• Ian Leask

        you have just described what happens now Ali not after independence

      • Ali Inkster

        Ok Ian tell me why the rUK tax payers would fund the pensions of a foreign country after a yes vote. Remember there is no pension pot the Englishman sorry I meant Scotsman Gordon Brown spent it around the same time he sold the gold reserves of the entire UK. BETTER AFF CLEAR O DA LOT O DEM.

  2. Johan Adamson

    I am a member of ICAS. I am sure this point on pensions will need to be worked out after the referendum, but it is not a reason to not vote yes if you believe Scotland should be independent. Pensions pre and post a yes vote will still be invested by the Scottish and London fund managers in world wide investments. Like also to clarify the tax framework, there will be a lot of work to be done by the new independent country, and plenty of negotiations to be had post a yes vote.

    Reply
  3. Douglas Young

    The DWP have clearly stated that pensions will continue to be paid in the normal way.

    Five minutes research on the internet and you can find numerous copies of their letter to people with concerns.

    This kind of nonsense puts the No campaign in a very bad light for the undecideds.

    If there is a positive case for the union time is running out to make it.

    Perhaps this is why Facebook pages for Yes Shetland and Better Together Shetland have 1,963 and 264 followers respectively?

    Reply
    • Gregory Martin

      “Perhaps this is why Facebook pages for Yes Shetland and Better Together Shetland have 1,963 and 264 followers respectively?”

      That’s interesting, but probably not. To understand this statistic and make it useful, you would first need to filter out followers not in Shetland itself and followers trolling each side of the argument, then examine Facebook’s own demographic for age, sex and usage in Shetland.

      I’ve no doubt in the future, when politicians work out how to read and use this information, it will be a very powerful tool for controlling and influencing the populous.

      Reply
    • Robert Duncan

      Douglas, the payment of pensions for those who have already paid in is not in question. What is less certain is the security an independent Scotland will offer to those still working who have not yet paid in enough to retire on a UK pension.

      Reply
  4. Brian Smith

    The rainbow coalition doesn’t read the news, Douglas.

    Reply
    • John Tulloch

      Isn’t the DWP a function of the (“vile Tory”) Westminster government?

      They surely aren’t that bad, after all?

      Reply
  5. Gordon Harmer

    Charlie Banham, Brian Smith and Douglas Young should read and understand the letter above before commenting and looking foolish.

    The above triumvirate’s statement was ” Basic questions such as who would pay state pensions have not been answered;”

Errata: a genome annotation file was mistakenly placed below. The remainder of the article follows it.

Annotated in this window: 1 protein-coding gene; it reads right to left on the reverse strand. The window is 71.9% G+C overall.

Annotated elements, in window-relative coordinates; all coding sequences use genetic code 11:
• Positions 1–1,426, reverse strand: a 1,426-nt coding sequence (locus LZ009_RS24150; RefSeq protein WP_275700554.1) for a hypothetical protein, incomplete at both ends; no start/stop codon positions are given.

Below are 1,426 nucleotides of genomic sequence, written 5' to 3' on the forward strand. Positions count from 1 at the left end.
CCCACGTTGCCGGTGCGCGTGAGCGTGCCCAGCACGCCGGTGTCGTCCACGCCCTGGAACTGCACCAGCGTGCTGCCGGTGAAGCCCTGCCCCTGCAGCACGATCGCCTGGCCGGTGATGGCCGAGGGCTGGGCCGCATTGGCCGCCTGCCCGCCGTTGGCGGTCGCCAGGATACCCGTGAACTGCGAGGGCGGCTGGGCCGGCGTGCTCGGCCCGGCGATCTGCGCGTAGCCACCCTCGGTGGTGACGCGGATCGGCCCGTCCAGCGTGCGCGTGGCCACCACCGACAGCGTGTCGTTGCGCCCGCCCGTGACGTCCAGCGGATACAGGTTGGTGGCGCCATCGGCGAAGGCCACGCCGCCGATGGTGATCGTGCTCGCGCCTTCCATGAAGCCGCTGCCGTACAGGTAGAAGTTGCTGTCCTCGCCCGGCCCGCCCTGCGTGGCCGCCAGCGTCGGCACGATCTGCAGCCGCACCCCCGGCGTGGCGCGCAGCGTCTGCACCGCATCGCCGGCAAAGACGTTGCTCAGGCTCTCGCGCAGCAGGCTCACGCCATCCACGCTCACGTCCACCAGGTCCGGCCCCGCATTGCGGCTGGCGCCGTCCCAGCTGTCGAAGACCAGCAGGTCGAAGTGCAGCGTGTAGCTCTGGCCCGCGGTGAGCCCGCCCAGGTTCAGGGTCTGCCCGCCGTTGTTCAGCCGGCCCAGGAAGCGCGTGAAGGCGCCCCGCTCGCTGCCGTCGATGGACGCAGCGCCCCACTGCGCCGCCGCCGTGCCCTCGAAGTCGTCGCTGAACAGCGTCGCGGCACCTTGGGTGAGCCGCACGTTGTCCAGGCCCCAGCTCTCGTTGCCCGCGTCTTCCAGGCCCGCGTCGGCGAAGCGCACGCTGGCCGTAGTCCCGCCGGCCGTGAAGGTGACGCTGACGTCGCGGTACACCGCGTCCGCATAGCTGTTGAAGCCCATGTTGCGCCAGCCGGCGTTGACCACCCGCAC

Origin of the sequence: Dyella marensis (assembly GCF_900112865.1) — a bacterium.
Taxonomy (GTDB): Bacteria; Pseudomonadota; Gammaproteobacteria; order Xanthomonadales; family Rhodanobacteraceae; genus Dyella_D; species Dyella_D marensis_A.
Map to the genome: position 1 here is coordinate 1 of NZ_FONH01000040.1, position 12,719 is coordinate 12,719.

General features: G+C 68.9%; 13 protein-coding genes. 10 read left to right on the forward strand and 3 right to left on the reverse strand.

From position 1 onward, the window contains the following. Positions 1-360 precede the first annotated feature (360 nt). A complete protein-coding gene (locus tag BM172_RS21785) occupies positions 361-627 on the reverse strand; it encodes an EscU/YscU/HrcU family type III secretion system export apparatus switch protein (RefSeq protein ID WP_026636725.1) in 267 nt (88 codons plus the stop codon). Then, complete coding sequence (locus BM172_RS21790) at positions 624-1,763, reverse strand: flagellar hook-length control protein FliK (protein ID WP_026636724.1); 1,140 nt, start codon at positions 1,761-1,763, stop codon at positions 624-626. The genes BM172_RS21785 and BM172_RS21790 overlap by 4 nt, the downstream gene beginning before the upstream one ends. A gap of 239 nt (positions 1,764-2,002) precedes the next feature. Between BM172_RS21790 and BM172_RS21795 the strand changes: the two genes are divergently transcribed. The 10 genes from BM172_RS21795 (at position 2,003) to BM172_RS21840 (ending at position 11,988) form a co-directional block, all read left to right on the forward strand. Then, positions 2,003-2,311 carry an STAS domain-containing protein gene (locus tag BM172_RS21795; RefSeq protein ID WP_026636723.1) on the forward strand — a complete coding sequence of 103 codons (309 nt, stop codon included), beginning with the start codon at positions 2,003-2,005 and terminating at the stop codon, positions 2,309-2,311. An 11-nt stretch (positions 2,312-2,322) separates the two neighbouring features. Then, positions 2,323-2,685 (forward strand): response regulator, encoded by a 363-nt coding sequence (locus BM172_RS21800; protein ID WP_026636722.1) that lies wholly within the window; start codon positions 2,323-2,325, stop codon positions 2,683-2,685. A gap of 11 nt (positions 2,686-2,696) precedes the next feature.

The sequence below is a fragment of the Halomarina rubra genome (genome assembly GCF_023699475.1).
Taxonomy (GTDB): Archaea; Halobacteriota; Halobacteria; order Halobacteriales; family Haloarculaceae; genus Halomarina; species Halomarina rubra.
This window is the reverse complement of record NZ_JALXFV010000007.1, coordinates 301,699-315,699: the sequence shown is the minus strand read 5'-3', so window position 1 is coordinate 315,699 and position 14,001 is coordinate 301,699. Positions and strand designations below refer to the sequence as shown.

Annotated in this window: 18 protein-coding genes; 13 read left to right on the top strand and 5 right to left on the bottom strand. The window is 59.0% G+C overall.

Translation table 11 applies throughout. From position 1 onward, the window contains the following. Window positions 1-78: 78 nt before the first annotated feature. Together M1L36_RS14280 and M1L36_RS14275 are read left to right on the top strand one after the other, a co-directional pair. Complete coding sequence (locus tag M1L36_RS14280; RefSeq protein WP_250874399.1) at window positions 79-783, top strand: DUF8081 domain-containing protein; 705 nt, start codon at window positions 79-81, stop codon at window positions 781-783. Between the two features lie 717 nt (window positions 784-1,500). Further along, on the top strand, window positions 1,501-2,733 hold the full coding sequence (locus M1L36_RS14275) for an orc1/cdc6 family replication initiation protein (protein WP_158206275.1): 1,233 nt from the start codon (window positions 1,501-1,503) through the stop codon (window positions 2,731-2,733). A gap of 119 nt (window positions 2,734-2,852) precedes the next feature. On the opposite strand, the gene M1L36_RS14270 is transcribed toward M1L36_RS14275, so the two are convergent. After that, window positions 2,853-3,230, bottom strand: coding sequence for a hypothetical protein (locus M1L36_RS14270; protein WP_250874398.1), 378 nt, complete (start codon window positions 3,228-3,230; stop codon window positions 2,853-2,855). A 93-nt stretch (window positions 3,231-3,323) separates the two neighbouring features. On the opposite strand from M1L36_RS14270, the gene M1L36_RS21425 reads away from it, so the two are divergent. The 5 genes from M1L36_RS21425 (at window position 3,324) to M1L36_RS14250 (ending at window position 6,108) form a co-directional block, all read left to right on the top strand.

An extremely valid question, WHO will pay our state pension, in his statement DWP Minister Steve Webb told a government committee those who had “accumulated rights” would be entitled to the money.
    However, he said there were still questions over which government would pay the money.

    What they are asking is do we vote no and receive our pensions, worry and stress free as we always have. Or do we vote yes and wait and get stressed out while waiting to see how the negotiations go to see who will pay us and see which currency we will be paid in and how much will it actually be worth in real terms.

    Douglas, Yes Shetland and Better Together Shetland may have 1,963 and 265 followers respectively. Should you click on the 1,963 and the 265 you will see that the majority of Yes Shetland followers come from Glasgow and Edinburgh and the majority of Better Together Shetland followers come from Shetland.
    They have both have the name Shetland on the end of their title for a reason and BT Shetlanders seem to be well ahead.

    By digging deeper you will find that well over 200 of the Better Together Shetland followers actually do come from Shetland and just over 100 of Yes Shetland followers come from Shetland. You will also find that the majority of Yes Shetland followers, follow Yes Glasgow, Edinburgh, Aberdeen, Orkney, etc, etc etc, a good way of artificially projecting a large local following.

    You want eighty, No luck matey.

    Reply
    • Johan Adamson

      Gordon Harmer these arguments do not help your campaign. The pensions or tax regime and how they will work for Scotland are valid questions post a yes vote, but they are not showstoppers. We would just have to make it all work, get what we are entitled to, like any other breakaway nation or divorcee.

      Reply
      • Gordon Harmer

        Johan, it is a show stopper if you are or are approaching pension age; something of a selfish statement from yourself. How on earth can you get what you are entitled to in a new country when no one has contributed to anything and it all depends on what Salmond manages to claw back for us in the negotiations.

        In a divorce you get a solicitor to stake your claims and you know what you are getting before the divorce is finalised. With independence the divorce comes first and the settlement afterwards, not a great scenario for pensioners or anyone else for that matter.

        As for just make it all work; that is the weirdest way of spelling a secure safe and prosperous future I have ever heard.

        If that is what a yes vote means, we must all definitely vote NO.

      • Johan Adamson